Alemtuzumab is a fully humanized IgG1-type MoAb directed against CD52, a glycosylphosphatidylinositoal-anchored cell surface glycoprotein expressed on human B- and T-cells, natural killer cells, eosinophils and macrophages. [69],[70] The antibody kills target cells by complement-and/or antibody-dependent cellular cytotoxicity, but seems also to be capable of inducing direct apoptosis via caspase-dependent and -independent mechanisms. [71],[72] Based on the activity of alemtuzumab in patients with CLL, [73],[74] the US FDA initially approved alemtuzumab for the treatment of relapsed and refractory CLL. Clinically, the antibody reduces normal lymphocytes of both B- and T-lineage, resulting in a profound and occasionally long-lasting lymphopenia with concomitant immunosuppression. An anti-infective prophylaxis with cotrimoxazole and acyclovir or equivalent is mandatory during therapy and should be coutinued for at least 6 months after cessation of alemtuzumab. [75] Intravenous administration of alemtuzumab has been correlated with a higher rate of first-dose side effects (e.g., flu-like' symptoms, chills, rigor, hypotension, nausea, vomiting, rash, urticaria, bronchospasm) compared to subcutaneous application, which on the other hand entails more convenience and the possibility of self-administration in an outpatient setting. [74],[76] In general, treatment using this antibody should not be employed too late in the disease course, since the additional disease- or age/comorbidity- related impairment of the immune system might increase the risk of infections complications. One of the pivotal phase II trials attracting major attention to the efficacy of alemtuzumab was performed as salvage monotherapy in 93 CLL patients with inferior prognosis, who were refractory to fludarabine and had only few treatment options. [77] After 12 weeks of 30 mg alemtuzumab intravenous, the ORR reached 33% with 2% complete and 31% partial remissions (PR). [77] Corresponding to its activity in fludarabine-refractory patients, early studies with alemtuzumab also demonstrated unexpected activity in patients with high-risk genetic features, particularly in chemotherapy-refractory patients presenting with 17p-deletions by FISH or TP53 mutations. [78],[79] In this group, ORR of 39% to 50% have been reported. High-risk CLL patients with 17p/TP53 abnormalities have the worst prognosis, even after FCR induction. They seem to benefit particularly from the p53 independent activity of alemtuzumab treatment. Moreton el al were the first, who administered alemtuzumab monotherapy in a phase II study cohort of 91 heavily pretreated (44 fludarabine refractory) CLL patients not according to a fixed treatment schedule, but until the maximal possible response including MRD negativity was reached. [80] The ORR was 55% (36% CR and 19% PR). Eighteen of 49 complete responders (36.7%) achieved MRD negativity in bone marrow.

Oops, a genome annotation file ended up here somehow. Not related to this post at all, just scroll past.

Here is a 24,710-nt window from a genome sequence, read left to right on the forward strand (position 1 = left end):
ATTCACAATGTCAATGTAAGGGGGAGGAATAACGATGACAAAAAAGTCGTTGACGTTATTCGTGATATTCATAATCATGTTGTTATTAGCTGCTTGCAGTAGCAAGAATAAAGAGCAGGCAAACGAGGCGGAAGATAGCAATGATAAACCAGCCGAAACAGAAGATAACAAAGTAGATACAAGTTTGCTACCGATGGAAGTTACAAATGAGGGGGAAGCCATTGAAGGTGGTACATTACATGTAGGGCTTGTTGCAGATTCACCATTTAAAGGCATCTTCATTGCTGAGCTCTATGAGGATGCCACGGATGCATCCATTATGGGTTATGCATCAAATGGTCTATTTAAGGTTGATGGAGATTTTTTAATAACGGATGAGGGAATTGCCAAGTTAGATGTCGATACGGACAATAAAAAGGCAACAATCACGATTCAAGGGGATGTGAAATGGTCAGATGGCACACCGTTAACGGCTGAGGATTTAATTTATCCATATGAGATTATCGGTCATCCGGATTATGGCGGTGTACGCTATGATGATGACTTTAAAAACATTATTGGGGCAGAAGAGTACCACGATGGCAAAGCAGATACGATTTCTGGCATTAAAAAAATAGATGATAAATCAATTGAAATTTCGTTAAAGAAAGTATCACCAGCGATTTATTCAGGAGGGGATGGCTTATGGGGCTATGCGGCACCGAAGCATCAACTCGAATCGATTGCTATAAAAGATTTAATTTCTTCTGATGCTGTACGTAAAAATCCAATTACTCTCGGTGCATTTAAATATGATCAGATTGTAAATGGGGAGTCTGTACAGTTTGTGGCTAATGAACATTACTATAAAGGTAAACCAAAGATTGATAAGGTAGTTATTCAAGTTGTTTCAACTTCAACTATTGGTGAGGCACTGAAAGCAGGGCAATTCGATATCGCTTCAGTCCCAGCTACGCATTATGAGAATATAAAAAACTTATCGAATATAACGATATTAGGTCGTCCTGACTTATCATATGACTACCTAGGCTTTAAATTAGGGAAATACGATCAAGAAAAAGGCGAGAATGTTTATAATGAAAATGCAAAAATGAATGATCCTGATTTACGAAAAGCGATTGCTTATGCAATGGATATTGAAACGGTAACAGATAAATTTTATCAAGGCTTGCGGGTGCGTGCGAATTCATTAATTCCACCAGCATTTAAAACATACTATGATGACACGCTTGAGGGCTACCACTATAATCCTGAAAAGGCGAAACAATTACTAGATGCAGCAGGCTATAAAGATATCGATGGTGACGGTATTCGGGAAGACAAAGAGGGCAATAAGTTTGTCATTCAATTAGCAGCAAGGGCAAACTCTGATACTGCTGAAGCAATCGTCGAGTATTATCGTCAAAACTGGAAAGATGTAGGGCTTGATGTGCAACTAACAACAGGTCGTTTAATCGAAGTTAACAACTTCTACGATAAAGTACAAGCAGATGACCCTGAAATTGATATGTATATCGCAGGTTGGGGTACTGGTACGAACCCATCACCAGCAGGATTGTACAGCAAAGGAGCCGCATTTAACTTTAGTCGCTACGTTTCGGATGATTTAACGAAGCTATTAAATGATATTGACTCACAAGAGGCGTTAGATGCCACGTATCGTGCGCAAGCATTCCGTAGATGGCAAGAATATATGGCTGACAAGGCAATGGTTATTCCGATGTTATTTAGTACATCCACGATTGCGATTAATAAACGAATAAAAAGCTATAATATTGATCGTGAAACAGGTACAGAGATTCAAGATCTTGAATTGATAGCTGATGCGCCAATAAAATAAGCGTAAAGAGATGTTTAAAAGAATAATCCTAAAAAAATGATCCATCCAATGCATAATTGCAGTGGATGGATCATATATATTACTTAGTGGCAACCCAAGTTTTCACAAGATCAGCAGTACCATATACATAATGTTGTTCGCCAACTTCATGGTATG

90Y-Ibritumomab tiuxetan (90Y-IT) is a conjugate of an anti-CD20 MoAbs and the radionucleotide yttrium. The main toxicity is myélosuppression, especially when bone marrow is involved by the lymphoma. For this reason, patients with platelet count <100.109/l and/or bone marrow involvement>25% should not receive 90Y-IT. Several studies in humans have been performed, one of them showing 67% responses in patients with DLBCL, with 26% patients achieving CR. [81],[82] In a randomized controlled trial, 143 patients with relapsed or refractory low-grade lymphoma were treated with either 90Y-IT as described above or with four weekly administrations of rituximab. Overall response rate was 80% for patients treated with 90Y-ibritumomab (CR=30%) compared to 56% overall response (CR=16%) in the rituximab arm (P=0.002). However, the median response duration was statistically equivalent in both arms (14.2 and 12.1 months, respectively), [83] and the increase in response rate and duration did not prolong the survival of patients treated with radiolabeled antibody as compared to standard rituximab treatment.